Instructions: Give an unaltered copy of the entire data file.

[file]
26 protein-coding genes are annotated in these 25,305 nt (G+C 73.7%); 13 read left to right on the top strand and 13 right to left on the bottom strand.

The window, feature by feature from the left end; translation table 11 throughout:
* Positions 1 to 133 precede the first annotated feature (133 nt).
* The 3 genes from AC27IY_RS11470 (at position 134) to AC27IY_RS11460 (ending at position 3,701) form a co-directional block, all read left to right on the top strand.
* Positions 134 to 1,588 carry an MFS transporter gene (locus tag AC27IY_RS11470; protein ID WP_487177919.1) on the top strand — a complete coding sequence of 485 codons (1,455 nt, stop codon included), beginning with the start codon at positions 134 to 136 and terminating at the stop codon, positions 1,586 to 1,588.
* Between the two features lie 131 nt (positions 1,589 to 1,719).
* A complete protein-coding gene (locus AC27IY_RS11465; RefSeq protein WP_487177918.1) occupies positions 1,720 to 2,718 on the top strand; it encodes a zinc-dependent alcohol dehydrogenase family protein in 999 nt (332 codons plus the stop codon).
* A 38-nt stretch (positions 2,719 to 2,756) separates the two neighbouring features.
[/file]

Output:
26 protein-coding genes are annotated in these 25,305 nt (G+C 73.7%); 13 read left to right on the top strand and 13 right to left on the bottom strand.

The window, feature by feature from the left end; translation table 11 throughout:
* Positions 1 to 133 precede the first annotated feature (133 nt).
* The 3 genes from AC27IY_RS11470 (at position 134) to AC27IY_RS11460 (ending at position 3,701) form a co-directional block, all read left to right on the top strand.
* Positions 134 to 1,588 carry an MFS transporter gene (locus tag AC27IY_RS11470; protein ID WP_487177919.1) on the top strand — a complete coding sequence of 485 codons (1,455 nt, stop codon included), beginning with the start codon at positions 134 to 136 and terminating at the stop codon, positions 1,586 to 1,588.
* Between the two features lie 131 nt (positions 1,589 to 1,719).
* A complete protein-coding gene (locus AC27IY_RS11465; RefSeq protein WP_487177918.1) occupies positions 1,720 to 2,718 on the top strand; it encodes a zinc-dependent alcohol dehydrogenase family protein in 999 nt (332 codons plus the stop codon).
* A 38-nt stretch (positions 2,719 to 2,756) separates the two neighbouring features.